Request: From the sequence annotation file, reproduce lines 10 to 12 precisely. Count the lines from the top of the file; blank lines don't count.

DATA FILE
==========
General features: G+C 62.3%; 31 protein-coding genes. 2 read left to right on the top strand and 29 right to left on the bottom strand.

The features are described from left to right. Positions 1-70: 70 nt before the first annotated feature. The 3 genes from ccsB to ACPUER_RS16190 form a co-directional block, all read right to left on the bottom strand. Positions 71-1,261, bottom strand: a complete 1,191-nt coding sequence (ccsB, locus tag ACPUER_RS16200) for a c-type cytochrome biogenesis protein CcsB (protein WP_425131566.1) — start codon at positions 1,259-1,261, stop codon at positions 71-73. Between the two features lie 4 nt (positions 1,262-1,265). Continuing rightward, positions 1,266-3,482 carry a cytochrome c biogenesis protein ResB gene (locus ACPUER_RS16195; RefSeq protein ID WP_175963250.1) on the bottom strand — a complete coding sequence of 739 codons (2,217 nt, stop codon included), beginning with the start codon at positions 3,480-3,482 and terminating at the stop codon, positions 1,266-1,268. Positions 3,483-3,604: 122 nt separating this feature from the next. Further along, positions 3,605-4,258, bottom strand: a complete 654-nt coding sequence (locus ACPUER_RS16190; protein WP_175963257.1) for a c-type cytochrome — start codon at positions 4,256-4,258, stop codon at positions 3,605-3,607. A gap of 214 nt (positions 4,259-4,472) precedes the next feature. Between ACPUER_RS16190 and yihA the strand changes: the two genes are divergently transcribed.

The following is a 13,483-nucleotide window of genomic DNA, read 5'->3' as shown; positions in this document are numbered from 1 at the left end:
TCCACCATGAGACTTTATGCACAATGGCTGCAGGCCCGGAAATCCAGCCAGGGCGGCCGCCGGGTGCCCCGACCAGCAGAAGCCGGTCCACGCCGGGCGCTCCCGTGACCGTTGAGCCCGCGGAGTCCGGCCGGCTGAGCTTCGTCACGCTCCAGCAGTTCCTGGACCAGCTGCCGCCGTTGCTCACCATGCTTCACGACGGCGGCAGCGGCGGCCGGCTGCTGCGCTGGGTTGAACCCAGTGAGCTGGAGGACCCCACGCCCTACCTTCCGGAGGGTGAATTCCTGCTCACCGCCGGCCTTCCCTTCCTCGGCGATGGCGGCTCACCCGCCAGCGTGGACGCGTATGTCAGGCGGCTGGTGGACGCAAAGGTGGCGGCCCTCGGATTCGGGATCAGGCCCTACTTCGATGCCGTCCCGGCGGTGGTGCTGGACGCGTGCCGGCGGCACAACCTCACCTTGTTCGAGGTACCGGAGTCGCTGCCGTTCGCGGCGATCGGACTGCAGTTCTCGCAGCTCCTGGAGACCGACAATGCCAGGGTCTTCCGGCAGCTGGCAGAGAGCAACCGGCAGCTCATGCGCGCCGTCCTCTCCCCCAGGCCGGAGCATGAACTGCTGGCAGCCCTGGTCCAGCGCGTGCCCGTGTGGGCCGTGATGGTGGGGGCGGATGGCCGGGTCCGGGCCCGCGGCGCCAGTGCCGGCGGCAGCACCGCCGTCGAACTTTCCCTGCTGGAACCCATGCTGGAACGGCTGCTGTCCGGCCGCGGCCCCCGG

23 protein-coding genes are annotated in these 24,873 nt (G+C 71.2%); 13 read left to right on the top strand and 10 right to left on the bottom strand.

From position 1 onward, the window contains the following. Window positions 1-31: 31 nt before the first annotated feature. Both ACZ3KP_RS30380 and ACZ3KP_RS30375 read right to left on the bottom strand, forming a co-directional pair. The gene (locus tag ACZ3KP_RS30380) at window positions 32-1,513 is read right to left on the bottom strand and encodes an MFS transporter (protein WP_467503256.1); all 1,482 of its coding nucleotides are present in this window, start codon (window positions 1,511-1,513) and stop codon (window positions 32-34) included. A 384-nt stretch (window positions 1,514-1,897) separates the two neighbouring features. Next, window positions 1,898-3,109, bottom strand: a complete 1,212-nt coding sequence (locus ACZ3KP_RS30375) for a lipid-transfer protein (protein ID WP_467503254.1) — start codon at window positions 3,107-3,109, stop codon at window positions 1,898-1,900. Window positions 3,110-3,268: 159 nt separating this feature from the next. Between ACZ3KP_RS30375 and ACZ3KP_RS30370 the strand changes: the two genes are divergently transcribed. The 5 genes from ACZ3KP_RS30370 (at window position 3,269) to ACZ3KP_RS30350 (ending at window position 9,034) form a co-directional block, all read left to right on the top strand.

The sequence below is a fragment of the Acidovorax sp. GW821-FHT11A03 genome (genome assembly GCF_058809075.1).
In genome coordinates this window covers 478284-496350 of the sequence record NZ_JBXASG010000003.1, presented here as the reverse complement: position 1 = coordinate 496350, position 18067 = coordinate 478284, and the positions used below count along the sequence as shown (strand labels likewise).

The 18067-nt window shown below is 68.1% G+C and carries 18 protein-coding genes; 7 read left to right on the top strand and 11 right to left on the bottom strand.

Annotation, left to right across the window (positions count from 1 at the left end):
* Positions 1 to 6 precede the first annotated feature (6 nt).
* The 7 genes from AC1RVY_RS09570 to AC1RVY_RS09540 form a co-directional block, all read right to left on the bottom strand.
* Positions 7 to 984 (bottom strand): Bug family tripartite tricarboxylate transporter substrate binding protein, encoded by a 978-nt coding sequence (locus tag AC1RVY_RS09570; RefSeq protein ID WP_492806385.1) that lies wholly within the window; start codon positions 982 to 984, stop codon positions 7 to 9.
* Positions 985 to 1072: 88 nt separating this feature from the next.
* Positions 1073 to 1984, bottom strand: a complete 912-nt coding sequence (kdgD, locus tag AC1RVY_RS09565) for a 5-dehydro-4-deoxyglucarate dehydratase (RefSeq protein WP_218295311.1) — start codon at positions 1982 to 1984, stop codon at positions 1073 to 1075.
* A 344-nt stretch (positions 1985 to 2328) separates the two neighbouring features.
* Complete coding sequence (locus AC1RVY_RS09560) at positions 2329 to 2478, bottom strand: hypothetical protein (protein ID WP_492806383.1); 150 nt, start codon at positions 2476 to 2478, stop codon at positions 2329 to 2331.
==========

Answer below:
Annotation, left to right across the window (positions count from 1 at the left end):
* Positions 1 to 6 precede the first annotated feature (6 nt).
* The 7 genes from AC1RVY_RS09570 to AC1RVY_RS09540 form a co-directional block, all read right to left on the bottom strand.